Idea’s that will change how you see Wifi

I recently completed my Ekahau Design training and certification. During the first day of class the instructor went over wireless fundamentals. Now as an experienced wireless engineer most of the topics were ideas that I had already known, however there were a few idea’s that changed the way I understand wireless for the better. Lets walk though each of these idea’s together!

Channel width means nothing if you don’t have the available airtime to take advantage of it.

For those who don’t know, channel width is the range of frequencies a wireless devices is listening on. Generally, the wider the channel width the higher bandwidth you can achieve. Now in a lab environment where you have one client connected to a single access point this is absolutely true, however in the real world we have multiple clients connecting to one of many different access points. Because wireless is considered half duplex, meaning only one device can transmit data at a time, the amount of time any one client has to transmit data is shortened as more clients join that channel.

Many customers of mine have increased the channel width, thinking that doing this would increase the wireless throughput, but saw a decrease in throughput. They failed to take into account the number of clients per access point, and/or if increasing the channel width would cause co-channel interference. If increasing channel width causes co-channel interference with neighboring access points then the number of clients on that wider channel has increased, and reduced the total airtime for any one client. While a client can now take advantage of higher bandwidth when it can transmit data, it now has to wait longer for it next turn to transmit, lowering the overall throughput.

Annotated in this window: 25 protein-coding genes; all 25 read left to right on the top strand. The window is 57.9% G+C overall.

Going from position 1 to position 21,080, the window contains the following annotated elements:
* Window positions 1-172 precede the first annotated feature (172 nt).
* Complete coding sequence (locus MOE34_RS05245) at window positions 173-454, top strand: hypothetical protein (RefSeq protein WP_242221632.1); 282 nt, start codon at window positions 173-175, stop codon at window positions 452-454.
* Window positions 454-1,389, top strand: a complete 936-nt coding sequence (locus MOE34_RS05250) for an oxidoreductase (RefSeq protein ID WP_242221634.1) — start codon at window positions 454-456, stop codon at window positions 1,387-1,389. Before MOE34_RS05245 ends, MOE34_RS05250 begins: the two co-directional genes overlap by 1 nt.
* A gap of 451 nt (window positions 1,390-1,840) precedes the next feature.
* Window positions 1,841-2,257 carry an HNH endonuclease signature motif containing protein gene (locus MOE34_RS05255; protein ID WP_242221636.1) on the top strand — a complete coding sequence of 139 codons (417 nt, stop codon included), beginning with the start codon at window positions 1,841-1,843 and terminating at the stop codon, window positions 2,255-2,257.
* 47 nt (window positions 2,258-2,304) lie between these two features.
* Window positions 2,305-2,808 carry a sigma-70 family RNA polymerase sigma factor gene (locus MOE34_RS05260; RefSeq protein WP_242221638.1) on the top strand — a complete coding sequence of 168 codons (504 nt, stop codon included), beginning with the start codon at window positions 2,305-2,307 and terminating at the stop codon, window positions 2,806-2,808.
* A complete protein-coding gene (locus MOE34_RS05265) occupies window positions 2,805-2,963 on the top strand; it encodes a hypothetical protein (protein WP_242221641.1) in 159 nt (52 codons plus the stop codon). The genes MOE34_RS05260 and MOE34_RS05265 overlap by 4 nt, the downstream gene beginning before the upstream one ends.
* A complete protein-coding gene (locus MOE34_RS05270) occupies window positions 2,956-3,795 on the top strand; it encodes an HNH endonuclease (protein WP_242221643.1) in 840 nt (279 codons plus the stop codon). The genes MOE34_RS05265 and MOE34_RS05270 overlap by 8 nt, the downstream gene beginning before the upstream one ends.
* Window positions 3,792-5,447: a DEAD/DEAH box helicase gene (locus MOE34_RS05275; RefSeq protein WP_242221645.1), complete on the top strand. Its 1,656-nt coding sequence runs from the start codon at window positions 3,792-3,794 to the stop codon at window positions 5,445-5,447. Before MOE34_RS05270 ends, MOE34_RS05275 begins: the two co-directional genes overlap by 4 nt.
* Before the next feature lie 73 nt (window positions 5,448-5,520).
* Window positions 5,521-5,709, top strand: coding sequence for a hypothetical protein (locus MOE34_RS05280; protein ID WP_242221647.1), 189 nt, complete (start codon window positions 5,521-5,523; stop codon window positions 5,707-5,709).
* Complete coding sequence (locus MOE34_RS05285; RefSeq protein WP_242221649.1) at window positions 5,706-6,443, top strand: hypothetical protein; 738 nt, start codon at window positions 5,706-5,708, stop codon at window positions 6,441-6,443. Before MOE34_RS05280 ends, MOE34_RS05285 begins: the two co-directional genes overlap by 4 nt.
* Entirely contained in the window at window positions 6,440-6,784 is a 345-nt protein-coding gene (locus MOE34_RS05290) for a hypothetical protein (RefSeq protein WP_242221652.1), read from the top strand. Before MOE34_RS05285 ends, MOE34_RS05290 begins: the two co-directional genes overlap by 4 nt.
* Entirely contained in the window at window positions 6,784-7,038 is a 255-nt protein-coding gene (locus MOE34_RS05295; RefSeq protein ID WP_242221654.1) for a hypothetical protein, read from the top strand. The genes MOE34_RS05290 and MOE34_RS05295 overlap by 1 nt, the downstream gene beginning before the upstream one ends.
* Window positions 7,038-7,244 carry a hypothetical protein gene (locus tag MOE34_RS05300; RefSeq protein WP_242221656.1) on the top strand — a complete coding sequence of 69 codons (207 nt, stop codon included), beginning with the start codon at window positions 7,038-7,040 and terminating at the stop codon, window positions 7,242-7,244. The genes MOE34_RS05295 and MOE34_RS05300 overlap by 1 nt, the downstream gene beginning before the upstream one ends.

2.4ghz and 5ghz bands travels the same distance in free space.

I have always been told, and believed, that the 2.4Ghz band travels farther than the 5Ghz band. So I was shocked to learn that both frequencies travel the same distance, but are perceived differently by the receiving radio antenna. Not surprising, each band has a different frequency length. The length of the 2.4Ghz band is more than twice the length of the 5Ghz band.

As a way of optimizing the antenna for each band, vendors choose an antenna length that is proportional to the frequency length, which results in the 2.4Ghz antenna being twice the size of the 5Ghz antenna. The surface area for the 2.4Ghz antenna is twice that of the 5Ghz antenna, so it can pick up a weaker signal on the 2.4Ghz band and perceiving a stronger signal farther than the 5Ghz band. This would be like taking a sheet of plywood and a 2×4 into a strong wind. The speed of the wind doesn’t change, however holding the plywood sheet you feel a lot more of the winds power than if you held the 2×4. Surface area is key. This is also why laptops tend to have better signal than mobile phones, as their antenna tend to have a larger surface area.

So what is the point in knowing this? Well each of these antenna has an offset that we can use to tune the power levels on the access point to make both bands behave similarly. On average the 5Ghz antenna has an offset of -6dBi compared to the 2.4Ghz antenna. We can compensate for this offset by either increase the 5Ghz radio or decreasing the 2.4Ghz radio by 6dBm.

Antenna’s don’t add to the power, but focuses the power to send the signal further and can receive a weaker signal back.

This one may seem wrong to someone who looks at the datasheets for wireless antenna, as all antenna advertise additional gain. What is important to understand is that this gain is passive gain rather than active gain. The antenna passively focuses the energy it is given by the access point rather than actively adding to it. To illustrate this, lets take into account the following scenario.